The UK-based University of Sunderland is finally gearing up to relaunch its core IT systems after a cyberattack knocked out most systems last week.
The university used Twitter last Wednesday to report that its telephone lines, website and IT systems were down a day after what it believed was a cyberattack had commenced.
Sunderland cancelled all online classes but encouraged students to visit its campuses where in-person teaching continued.
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Per the BBC, the university’s vice-chancellor Sir David Bell posted a video on the institution’s temporary website to explain its efforts to restore IT systems. Its website had displayed a message that the site was down for “essential maintenance”.
Bell said the university had been hit by a “major” cyberattack.
“The obvious question is how long will this situation last? The honest answer at the moment is we just don’t know,” said Bell on Friday.
However, the university appeared to make progress over the weekend and expected to bring some systems back on Monday. It restored its switchboard and student helpline on Friday. However, its official website remained offline today [18 October].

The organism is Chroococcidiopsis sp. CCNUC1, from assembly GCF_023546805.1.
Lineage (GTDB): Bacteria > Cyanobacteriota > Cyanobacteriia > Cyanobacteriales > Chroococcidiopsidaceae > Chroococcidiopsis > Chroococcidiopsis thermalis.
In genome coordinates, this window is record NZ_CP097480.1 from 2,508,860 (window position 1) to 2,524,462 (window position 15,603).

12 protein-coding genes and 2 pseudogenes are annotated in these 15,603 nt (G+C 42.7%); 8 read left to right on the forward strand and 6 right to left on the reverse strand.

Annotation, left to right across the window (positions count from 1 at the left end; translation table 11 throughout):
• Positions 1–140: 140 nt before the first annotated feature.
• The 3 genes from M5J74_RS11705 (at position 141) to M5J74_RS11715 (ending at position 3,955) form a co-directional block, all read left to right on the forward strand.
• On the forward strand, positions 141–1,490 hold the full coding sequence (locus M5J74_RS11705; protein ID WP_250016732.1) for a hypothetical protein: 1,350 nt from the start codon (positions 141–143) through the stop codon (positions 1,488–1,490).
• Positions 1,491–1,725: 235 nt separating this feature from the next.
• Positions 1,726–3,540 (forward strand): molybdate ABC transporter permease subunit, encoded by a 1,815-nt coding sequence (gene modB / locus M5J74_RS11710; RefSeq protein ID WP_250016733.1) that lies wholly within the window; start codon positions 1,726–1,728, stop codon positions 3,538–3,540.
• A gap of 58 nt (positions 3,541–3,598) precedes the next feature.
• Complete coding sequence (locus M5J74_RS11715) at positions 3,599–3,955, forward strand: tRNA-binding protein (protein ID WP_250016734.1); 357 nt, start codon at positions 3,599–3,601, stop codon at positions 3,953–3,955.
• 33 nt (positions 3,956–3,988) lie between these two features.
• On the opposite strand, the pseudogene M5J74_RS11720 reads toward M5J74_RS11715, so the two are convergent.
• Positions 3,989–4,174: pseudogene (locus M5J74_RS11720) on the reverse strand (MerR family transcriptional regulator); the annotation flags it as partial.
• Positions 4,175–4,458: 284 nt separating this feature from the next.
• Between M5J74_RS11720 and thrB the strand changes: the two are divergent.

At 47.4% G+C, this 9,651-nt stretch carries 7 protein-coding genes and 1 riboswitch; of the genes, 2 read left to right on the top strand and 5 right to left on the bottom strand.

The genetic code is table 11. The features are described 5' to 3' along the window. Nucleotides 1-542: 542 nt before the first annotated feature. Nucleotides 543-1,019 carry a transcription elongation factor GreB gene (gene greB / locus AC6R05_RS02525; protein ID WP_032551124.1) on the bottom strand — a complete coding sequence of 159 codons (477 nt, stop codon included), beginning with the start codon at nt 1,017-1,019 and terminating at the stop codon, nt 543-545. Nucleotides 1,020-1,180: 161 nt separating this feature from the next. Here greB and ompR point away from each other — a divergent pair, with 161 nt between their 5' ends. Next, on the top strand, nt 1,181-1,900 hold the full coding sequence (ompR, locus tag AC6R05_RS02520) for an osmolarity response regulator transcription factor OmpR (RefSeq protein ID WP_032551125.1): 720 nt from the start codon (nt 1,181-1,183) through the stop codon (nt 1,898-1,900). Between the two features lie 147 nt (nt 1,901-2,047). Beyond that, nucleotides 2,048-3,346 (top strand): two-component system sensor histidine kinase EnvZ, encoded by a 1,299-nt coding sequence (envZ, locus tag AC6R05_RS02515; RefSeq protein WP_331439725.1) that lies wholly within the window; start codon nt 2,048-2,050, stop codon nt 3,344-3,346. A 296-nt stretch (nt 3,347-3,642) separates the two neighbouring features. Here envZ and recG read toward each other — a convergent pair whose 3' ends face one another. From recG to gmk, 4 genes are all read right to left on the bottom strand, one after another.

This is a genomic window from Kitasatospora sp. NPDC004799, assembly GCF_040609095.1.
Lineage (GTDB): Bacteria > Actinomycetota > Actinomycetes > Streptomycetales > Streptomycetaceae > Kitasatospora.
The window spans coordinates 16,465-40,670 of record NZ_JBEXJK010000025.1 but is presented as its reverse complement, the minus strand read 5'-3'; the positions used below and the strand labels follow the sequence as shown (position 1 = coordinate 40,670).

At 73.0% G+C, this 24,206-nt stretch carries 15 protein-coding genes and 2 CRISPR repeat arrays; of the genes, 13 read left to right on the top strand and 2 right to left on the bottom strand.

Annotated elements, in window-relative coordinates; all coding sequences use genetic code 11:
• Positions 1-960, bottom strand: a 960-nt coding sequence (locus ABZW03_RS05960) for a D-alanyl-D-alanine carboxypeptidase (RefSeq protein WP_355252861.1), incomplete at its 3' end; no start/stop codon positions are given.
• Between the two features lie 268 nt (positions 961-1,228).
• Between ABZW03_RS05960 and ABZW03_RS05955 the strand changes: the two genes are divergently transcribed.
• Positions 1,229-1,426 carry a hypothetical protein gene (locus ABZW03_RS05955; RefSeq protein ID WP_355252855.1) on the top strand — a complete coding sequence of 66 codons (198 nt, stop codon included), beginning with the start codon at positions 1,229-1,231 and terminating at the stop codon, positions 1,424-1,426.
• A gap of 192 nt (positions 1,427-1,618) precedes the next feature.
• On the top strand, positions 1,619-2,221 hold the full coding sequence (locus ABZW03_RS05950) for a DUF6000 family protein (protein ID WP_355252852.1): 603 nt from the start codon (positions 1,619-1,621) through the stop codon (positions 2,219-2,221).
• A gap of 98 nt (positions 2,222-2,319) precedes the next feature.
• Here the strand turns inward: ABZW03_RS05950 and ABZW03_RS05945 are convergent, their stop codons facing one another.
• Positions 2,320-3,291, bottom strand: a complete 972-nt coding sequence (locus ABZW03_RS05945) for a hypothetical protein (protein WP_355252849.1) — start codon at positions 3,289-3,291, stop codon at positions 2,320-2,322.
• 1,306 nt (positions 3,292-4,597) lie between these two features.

“Important contact info for current IT ‘freeze’. Much progress is being made and more updates are expected to trickle through tomorrow. Thank you for your patience during this hugely aggressive cyberattack,” the university said in a Twitter update on Sunday.
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The university also assured staff last week that it would pay them on the usual pay date despite the IT disruption. It also promised to reimburse staff any extra data charges from tethering their laptops to mobile phones during the outage.
The University of Hertfordshire suffered a huge cyberattack in April that knocked out all of its IT systems, including Office 365, Teams and Zoom, local networks, Wi-Fi, email, data storage, and VPN.
The UK’s National Cyber Security Centre (NCSC) last September warned of a wave of cyberattacks hitting the education sector. The warning followed major cyberattacks on Newcastle University and Northumbria University that caused lengthy IT and network outages.